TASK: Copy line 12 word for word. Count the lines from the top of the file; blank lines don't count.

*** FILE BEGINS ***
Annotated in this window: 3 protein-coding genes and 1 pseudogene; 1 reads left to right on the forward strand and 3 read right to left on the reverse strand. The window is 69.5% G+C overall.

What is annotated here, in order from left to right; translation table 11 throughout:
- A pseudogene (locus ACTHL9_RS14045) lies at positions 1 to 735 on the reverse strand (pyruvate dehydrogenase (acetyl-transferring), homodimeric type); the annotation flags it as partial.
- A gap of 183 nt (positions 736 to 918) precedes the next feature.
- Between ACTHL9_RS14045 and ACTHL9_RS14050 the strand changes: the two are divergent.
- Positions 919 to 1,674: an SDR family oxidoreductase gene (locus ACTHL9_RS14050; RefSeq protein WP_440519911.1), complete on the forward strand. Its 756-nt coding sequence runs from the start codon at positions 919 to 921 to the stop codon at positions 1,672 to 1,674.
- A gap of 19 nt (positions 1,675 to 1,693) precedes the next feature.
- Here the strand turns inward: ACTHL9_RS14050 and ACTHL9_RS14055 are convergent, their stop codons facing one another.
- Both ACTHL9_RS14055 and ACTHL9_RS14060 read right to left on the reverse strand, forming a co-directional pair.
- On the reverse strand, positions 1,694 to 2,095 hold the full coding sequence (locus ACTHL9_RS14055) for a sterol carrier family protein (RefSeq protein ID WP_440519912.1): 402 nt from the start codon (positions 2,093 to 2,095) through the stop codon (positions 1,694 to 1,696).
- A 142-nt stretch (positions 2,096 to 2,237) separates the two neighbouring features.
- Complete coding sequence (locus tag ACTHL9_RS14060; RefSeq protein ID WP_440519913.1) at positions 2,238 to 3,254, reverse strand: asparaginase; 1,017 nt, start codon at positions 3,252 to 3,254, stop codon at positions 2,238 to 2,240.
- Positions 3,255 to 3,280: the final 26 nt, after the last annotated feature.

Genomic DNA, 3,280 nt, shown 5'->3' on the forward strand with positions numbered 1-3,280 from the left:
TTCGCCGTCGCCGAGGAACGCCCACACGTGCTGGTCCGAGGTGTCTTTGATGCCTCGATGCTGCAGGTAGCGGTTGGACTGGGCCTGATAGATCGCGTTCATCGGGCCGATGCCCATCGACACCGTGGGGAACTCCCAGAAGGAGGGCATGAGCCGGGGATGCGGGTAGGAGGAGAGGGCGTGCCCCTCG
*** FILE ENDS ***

- Complete coding sequence (locus tag ACTHL9_RS14060; RefSeq protein ID WP_440519913.1) at positions 2,238 to 3,254, reverse strand: asparaginase; 1,017 nt, start codon at positions 3,252 to 3,254, stop codon at positions 2,238 to 2,240.